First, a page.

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The best tour conducted by Envoy Hostel is the Soviet Tour of Yerevan, notably not offered by the more commercialised travel agencies. Our enthusiastic guide channelled the comrade spirit as we were transported around the city in a Lada, a classic Soviet-era van of questionable quality. We commenced the tour in Republic Square (formerly Lenin Square), perhaps one of the few aesthetically pleasing contributions the Soviets made to the urban fabric of Yerevan. The square is surrounded by pink stone Stalinist-style (neoclassical and monumental) buildings, decorated with Armenian motifs. The most grandiose of the Stalinist-era structures is the Yerevan Train Station, which features a beautiful marble interior and and a huge spire, replete with the communist sickle and hammer (apparently too high to dismantle). We travelled from central Yerevan to the outer areas via the Yerevan Metro. In the Soviet Union, when the populations of cities reached 1 million, they were granted funding by central government to construct metro systems. In the 1970s, Caucasian rivals Tbilisi and Baku achieved the criteria, instilling jealousy in the Armenians. The leader of Soviet Armenia decided to play a trick on Leonid Brezhnov, General Secretary of the Communist Party of the Soviet Union, when he visited the city. He secretly arranged for Armenians in the countryside to drive into Yerevan for the day to create artificially appalling traffic congestion. Brezhnov, disgusted by the traffic, immediately authorised the construction of a metro system. Or at least that’s how Armenians like to recount it, out-fooling the Soviets. The outer suburbs of Yerevan are littered with abandoned Soviet industrial installations and dilapidated block towers, that reek of a general disregard for human liveability. However, the locals have converted a disused warehouse into a thriving produce market, trading staples of Armenian agriculture out of the trunks of their cars and vans including pomegranates, plums, walnuts, grapes and dried fruits– especially beloved apricots (the Republic’s flag is red, blue and orange: red for the enormous bloodshed suffered by the Armenian people; blue for the perpetually clear skies they live under; and orange for the apricots). We visited a cluster of apartment buildings that were designed to read as “CCCP” (equivalent acronym for the USSR in Cyrillic) from the air. However, the Soviets failed to complete their project, with one “C” missing and another unfinished; representative perhaps of the shoddiness of the communist system.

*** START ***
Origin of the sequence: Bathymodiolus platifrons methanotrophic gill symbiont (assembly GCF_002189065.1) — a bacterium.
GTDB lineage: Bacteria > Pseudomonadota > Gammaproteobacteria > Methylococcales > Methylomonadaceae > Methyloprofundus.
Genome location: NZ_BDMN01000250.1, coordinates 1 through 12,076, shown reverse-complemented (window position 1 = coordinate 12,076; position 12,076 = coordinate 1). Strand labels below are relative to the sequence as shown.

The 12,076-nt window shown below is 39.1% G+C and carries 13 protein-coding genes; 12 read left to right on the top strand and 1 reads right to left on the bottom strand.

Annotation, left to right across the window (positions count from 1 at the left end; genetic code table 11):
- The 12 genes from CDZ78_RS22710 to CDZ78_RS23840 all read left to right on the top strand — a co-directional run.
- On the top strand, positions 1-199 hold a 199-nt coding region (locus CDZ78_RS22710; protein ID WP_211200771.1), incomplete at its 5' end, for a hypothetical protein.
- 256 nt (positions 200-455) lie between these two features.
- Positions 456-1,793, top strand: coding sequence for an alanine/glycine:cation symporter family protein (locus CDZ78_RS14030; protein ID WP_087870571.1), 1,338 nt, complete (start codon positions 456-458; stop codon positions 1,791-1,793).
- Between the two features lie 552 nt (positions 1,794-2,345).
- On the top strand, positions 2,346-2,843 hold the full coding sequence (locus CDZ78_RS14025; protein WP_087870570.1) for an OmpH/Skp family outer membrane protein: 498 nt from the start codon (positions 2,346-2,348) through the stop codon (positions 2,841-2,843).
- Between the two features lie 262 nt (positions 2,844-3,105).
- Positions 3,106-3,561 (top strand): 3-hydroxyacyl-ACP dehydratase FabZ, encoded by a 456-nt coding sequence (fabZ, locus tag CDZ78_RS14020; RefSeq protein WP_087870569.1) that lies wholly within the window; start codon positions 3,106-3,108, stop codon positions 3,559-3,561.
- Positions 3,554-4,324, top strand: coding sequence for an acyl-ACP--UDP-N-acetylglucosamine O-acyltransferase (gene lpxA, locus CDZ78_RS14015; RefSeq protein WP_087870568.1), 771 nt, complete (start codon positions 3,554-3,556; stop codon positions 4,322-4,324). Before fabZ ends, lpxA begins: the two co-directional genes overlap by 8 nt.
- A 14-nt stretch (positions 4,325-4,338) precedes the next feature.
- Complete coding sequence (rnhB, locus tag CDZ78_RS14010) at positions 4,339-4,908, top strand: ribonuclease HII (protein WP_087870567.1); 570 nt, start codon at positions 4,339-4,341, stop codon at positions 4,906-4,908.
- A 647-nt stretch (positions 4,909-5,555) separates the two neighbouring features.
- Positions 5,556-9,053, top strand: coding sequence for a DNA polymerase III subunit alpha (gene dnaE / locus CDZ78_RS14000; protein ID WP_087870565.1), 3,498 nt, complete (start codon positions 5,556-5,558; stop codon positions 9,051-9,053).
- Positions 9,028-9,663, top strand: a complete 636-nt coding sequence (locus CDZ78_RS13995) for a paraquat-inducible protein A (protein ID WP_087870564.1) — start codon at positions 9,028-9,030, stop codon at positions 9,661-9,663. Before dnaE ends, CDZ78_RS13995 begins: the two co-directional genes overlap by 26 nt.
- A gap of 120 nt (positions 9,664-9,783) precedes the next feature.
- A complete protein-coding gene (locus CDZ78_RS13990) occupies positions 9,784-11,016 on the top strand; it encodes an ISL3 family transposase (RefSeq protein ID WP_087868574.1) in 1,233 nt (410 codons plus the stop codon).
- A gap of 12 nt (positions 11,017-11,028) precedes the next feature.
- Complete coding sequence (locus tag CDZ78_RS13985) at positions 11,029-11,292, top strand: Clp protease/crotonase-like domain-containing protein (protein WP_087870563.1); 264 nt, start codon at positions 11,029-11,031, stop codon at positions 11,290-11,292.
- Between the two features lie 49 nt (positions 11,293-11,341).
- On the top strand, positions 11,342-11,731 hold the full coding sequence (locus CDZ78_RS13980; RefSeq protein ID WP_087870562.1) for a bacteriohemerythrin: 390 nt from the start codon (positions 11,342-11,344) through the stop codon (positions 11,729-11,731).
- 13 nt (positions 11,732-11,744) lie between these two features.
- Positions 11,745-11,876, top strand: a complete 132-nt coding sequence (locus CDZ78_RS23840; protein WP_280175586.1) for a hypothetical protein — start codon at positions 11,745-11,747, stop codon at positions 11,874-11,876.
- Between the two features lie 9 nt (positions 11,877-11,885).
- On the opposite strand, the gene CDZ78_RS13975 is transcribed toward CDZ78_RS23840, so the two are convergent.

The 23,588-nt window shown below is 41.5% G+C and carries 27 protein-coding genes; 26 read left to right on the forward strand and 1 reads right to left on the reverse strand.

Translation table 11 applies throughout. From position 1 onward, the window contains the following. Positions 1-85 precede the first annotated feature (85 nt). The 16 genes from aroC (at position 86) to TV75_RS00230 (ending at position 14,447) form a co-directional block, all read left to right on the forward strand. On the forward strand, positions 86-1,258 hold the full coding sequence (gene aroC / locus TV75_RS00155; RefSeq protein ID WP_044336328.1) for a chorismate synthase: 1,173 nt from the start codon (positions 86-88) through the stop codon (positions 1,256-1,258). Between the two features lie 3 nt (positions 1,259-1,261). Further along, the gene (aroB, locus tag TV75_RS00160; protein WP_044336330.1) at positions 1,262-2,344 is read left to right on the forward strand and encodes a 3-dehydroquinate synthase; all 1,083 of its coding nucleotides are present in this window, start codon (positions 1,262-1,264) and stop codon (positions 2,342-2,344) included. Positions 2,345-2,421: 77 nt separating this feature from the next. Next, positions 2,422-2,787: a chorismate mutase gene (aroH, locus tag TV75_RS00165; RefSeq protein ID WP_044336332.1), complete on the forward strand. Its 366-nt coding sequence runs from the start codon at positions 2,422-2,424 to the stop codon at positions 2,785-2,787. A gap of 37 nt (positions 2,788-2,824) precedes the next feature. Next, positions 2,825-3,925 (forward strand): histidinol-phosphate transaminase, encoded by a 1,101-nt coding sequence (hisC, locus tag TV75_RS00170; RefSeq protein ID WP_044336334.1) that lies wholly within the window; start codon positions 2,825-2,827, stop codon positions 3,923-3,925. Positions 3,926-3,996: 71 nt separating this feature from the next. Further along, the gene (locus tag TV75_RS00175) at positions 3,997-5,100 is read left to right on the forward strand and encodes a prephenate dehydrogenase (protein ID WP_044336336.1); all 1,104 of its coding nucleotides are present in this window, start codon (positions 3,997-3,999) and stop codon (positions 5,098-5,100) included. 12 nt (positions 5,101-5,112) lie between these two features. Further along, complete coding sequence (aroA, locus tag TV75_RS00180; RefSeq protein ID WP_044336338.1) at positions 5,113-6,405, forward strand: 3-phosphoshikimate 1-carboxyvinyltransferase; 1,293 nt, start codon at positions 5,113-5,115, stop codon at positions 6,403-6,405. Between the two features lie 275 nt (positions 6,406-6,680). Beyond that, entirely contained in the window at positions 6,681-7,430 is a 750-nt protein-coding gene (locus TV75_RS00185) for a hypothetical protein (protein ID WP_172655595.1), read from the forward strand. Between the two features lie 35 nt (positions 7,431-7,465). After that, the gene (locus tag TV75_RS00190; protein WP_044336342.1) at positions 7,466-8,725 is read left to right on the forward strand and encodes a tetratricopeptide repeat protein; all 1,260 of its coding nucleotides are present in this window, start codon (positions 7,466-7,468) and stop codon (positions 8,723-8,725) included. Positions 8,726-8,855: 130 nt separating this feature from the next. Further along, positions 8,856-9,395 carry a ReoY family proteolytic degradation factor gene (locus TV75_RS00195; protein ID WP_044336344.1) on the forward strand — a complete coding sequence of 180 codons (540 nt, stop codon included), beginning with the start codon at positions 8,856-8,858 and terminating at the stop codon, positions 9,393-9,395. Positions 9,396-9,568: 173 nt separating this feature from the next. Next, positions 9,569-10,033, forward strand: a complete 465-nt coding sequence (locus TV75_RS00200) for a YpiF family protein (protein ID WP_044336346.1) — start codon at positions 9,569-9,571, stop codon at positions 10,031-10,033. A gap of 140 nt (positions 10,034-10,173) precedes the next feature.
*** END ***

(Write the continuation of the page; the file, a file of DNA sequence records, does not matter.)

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Mikhail Gorbachev’s glasnost (openness) resulted in Armenians demanding independence, which achieved in 1991. While liberation and freedom for the Armenian people had finally been obtained, the new republic faced immediate threats in the early 1990s. The Armenians and Azerbaijanis fought a bitter war for Nagorno-Karabakh, a region that had been within Soviet Azerbaijan but with a majority ethnic Armenian population. Borders and relations with neighbouring Turkey were closed, Georgia remained neutral and without direct geographical contact with Russia, Armenia was essentially isolated and facing dwindling resources ( gas shortages were frequent throughout the decade). Furthermore, the economy was in free-fall. Yet despite numerical and financial disadvantages, the Armenians successfully pushed the Azerbaijanis out of the region and formed a de facto independent state, the Republic of Artsakh. Armenia obtained the critical support of Iran, who were threatened by their fellow Shia Islam republic’s suspected aspirations to create a “Greater Azerbaijan” and cleave away the north-western Iranian provinces. The modern-day Republic of Armenia thus enjoys the rare diplomatic distinction of excellent relations with Iran, Russia (their traditional protectors against the Turks) and the United States, keen to assist countries with transitions from command to market oriented economies in strategic regions. The war never officially concluded (like Korea), so animosity with the Azerbaijanis and Turks still define the national psyche. Yet Armenia’s most troublesome days seem to be over, as the country rebuilds and embraces the cosmopolitanism (particularly Yerevan) of the twenty-first century.